What we eat, drink and wear to cover and protect our bodies are matters of importance. However, Jesus is teaching that there are issues of more seriousness than these (Matt. 6: 25ff). The lesson is to take the most important, one's relationship with God, and then allow the other matters their proper descending place. Being a Christian greatly simplifies life and the decisions that must be made on a daily basis.
The gospel prevents personal hatred. The two often influential factors or conditions involved in mental illness are guilt and harbored hatred. There are some things the Christian is taught to hate. For instance, error and every false way are to be hated by the Christian (Rom. 12: 9, Ps. 119: 104). However, hatred of others is always and unconditionally wrong and dissuaded. Jesus unmistakably taught and challenged as follows:
"43: Ye have heard that it hath been said, Thou shalt love thy neighbour, and hate thine enemy. 44: But I say unto you, Love your enemies, bless them that curse you, do good to them that hate you, and pray for them which despitefully use you, and persecute you; 45: That ye may be the children of your Father which is in heaven: for he maketh his sun to rise on the evil and on the good, and sendeth rain on the just and on the unjust. 46: For if ye love them which love you, what reward have ye? do not even the publicans the same? 47: And if ye salute your brethren only, what do ye more than others? do not even the publicans so? 48: Be ye therefore perfect, even as your Father which is in heaven is perfect" (Matt. 5).
Notwithstanding Jesus' plain teaching, not a few are living miserable lives because they have allowed hate to enter and find lodging in their minds. A percentage of these people suffer from various stages and forms of mental sickness.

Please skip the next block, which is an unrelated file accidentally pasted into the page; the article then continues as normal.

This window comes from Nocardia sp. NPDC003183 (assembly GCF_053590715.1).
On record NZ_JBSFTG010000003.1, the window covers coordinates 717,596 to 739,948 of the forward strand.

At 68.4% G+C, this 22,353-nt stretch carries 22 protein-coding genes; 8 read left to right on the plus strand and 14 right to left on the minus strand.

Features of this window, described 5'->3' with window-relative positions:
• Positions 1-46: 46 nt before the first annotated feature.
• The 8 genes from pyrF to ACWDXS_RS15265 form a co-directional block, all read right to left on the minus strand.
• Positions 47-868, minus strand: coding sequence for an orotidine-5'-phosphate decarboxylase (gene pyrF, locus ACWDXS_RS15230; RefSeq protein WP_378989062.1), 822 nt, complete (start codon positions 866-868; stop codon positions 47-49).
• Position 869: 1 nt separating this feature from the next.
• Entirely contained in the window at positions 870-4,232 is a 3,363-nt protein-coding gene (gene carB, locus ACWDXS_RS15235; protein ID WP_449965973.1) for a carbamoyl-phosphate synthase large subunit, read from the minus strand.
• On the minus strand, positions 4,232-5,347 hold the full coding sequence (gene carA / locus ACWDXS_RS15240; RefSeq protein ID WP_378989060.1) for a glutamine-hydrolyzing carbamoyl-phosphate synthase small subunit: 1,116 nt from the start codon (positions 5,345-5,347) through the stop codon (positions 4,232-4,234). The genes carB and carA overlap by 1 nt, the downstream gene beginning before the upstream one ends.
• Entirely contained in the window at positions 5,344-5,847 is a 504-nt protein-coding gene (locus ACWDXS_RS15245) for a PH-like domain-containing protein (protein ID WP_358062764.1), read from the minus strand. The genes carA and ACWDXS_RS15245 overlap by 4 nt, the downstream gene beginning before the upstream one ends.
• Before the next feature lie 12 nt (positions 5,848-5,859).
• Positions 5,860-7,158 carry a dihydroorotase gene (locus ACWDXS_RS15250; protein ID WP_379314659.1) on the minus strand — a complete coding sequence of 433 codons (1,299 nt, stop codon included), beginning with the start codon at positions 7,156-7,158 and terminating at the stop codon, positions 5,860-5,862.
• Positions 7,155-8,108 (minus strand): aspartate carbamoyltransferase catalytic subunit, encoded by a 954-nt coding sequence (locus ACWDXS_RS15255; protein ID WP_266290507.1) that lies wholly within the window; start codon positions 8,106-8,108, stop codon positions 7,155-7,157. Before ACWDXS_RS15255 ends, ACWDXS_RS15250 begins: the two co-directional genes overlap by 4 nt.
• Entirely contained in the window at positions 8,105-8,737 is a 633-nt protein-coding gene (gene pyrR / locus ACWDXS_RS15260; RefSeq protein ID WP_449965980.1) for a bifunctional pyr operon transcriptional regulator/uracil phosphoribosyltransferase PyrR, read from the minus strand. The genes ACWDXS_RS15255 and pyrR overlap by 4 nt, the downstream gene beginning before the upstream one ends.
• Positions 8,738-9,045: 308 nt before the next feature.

The gospel provides worthy goals. It has aptly been said that man is a goal-seeking creature. It has even been remarked that man in order to succeed, must have goals toward which to work. The gospel offers the greatest goal man could ever attempt to attain. The goal is two-fold. It involves emulating God in this life and ultimately making heaven an eternal and blissful home of the soul (Matt. 5: 48; Eph. 4: 4, Matt. 5: 11, 12).
While the gospel is not social in its essential nature and focus, the gospel certainly does address social issues. Involved in spiritual health is good mental health. The foregoing briefly considered matters are all essential to a good healthy state of mind in general. As we have seen, the gospel provides all these essentials. Not only are they resident in the gospel, but they are taught on a higher and fuller level than in any secular source. It is true that some religionists have a host of mental aberrations. However, these people either have a false religion or they have not correctly applied the teaching from God. The gospel, I submit, results in greater mental hygiene than any philosophic or psychiatric system known to man. Alas, so many are not taking advantage of the preventive and curative nature of the gospel. (To study the social gospel, click on "The Social Gospel.")